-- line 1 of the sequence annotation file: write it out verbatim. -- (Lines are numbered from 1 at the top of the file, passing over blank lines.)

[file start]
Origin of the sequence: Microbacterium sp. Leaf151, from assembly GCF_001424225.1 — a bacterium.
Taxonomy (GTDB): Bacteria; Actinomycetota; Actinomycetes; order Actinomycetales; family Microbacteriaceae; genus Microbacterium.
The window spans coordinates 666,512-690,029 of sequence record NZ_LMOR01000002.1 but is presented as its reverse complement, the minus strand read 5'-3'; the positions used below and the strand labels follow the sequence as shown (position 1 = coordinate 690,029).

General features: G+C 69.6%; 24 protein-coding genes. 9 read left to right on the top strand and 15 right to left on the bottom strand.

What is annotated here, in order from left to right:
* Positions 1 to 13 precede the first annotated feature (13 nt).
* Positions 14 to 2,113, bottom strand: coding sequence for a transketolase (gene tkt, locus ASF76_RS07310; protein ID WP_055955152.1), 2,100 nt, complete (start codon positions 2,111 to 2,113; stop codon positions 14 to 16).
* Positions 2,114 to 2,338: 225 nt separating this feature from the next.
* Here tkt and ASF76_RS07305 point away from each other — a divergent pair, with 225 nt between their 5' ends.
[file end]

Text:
Origin of the sequence: Microbacterium sp. Leaf151, from assembly GCF_001424225.1 — a bacterium.